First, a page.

NU Online News Service, Oct. 14, 1:26 p.m. EDT
Losses from Hurricane Jova, which struck the Pacific coast of Mexico this week, are estimated to be less than $52 million, says catastrophe modeler AIR Worldwide in Boston.
The storm struck the Mexico states of Colima and Jalisco as a category 2 storm which weakened quickly, but produced more than two foot of rain in some areas and serious flooding and mudslides, AIR says.
“Jova passed within 15 miles to the east of Puerto Vallarta, a popular resort city with a population of more than 250,000,” says Tim Doggett, principal scientist at AIR in a statement. “Because of its reduced wind speeds by that point (maximum sustained of 65 mph, which put it at tropical storm strength), and the fact that Puerto Vallarta was on the weaker, left side of the storm, the city was spared from significant wind and flood damage.”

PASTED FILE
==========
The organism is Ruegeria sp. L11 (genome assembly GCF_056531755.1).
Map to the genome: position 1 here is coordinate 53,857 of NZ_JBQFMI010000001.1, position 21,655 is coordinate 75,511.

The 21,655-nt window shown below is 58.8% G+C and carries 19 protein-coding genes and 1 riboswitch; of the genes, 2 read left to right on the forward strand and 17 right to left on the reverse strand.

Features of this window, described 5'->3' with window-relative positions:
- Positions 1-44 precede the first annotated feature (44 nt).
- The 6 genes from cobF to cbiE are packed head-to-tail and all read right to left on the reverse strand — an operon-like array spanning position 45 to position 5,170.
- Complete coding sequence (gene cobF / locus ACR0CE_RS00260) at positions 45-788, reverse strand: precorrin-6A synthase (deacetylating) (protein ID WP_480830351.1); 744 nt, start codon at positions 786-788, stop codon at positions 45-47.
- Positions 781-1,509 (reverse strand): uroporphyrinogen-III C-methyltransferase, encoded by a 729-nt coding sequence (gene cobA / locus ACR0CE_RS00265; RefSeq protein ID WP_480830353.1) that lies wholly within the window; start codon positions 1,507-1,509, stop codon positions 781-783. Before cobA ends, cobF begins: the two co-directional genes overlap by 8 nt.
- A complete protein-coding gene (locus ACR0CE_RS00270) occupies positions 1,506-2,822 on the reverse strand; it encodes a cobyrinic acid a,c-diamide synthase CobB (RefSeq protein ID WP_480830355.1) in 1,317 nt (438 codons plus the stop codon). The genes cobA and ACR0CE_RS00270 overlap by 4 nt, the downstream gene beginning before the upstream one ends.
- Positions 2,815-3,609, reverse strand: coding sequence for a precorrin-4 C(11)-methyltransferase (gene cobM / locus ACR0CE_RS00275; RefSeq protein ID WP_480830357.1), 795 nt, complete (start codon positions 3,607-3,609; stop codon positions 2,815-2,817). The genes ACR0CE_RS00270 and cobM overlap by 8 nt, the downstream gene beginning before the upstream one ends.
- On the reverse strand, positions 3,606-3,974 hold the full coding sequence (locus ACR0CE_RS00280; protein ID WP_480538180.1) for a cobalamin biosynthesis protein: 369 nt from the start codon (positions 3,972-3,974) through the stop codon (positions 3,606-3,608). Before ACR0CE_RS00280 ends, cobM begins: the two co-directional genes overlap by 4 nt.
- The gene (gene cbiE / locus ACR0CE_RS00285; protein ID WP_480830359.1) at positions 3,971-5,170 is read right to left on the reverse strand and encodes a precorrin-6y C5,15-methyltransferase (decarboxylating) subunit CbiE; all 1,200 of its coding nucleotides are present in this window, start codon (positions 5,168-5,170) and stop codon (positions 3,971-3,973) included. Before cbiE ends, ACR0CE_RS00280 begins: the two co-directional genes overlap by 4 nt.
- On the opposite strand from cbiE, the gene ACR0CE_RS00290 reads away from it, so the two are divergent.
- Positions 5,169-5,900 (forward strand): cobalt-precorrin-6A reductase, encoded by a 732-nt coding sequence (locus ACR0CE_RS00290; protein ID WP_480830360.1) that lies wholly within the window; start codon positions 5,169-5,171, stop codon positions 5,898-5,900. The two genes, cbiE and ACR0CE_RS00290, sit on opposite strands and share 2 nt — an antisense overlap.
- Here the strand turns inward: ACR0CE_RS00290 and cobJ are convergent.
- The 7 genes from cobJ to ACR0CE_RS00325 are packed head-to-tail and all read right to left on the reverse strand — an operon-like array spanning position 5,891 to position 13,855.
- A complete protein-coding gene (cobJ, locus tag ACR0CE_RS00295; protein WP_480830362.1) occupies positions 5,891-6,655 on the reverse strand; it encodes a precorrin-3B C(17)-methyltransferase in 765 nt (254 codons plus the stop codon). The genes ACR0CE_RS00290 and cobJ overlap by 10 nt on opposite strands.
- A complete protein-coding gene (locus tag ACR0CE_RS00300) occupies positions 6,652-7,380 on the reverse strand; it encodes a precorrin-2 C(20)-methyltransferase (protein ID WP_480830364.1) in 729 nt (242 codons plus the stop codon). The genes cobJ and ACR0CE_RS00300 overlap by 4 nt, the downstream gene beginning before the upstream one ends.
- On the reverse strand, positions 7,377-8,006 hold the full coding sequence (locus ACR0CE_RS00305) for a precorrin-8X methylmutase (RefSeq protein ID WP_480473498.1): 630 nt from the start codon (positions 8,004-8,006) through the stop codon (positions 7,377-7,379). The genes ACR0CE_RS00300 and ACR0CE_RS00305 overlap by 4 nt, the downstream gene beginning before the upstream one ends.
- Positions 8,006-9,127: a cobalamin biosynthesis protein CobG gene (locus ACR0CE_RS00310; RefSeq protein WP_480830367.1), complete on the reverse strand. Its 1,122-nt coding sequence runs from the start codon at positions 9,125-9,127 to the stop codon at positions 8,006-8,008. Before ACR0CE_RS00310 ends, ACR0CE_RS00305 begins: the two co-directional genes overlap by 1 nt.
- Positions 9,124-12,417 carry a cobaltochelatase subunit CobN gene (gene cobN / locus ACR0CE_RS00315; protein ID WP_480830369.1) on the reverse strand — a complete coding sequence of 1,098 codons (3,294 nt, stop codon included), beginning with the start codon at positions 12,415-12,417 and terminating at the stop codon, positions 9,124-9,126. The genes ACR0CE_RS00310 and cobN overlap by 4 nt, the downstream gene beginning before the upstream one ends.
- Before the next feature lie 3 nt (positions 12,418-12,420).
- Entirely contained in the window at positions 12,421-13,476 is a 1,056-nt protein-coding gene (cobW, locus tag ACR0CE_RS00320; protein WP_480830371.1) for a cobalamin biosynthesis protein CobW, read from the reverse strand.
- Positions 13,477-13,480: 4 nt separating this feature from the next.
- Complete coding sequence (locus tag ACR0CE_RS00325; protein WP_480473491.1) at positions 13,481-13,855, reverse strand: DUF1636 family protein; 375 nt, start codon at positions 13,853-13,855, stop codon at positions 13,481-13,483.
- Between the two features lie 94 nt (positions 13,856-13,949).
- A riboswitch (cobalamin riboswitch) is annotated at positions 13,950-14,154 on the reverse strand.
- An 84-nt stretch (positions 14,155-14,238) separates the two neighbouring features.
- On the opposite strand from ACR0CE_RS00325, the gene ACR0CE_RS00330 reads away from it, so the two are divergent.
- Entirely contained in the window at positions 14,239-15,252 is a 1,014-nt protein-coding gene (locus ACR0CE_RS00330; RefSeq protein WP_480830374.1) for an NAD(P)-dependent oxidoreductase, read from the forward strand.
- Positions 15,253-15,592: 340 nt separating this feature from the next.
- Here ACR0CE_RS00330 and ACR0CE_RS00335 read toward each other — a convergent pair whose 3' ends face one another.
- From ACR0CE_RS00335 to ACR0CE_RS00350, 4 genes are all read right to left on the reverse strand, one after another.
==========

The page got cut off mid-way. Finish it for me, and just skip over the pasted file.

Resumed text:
Reuters reported that the storm claimed four lives and forced thousands to evacuate. Several towns were cut-off because of flooding.
AIR says wind damage was minimal because many structures are constructed of confined masonry. The take-up rate, or percentage of properties actually insured for residential properties, is very low in the residential areas of Manzanillo and Puerto Vallarta, estimated at around 5 percent.
On the other hand, commercial take-up is estimated at around 70 percent and automobiles at 100 percent.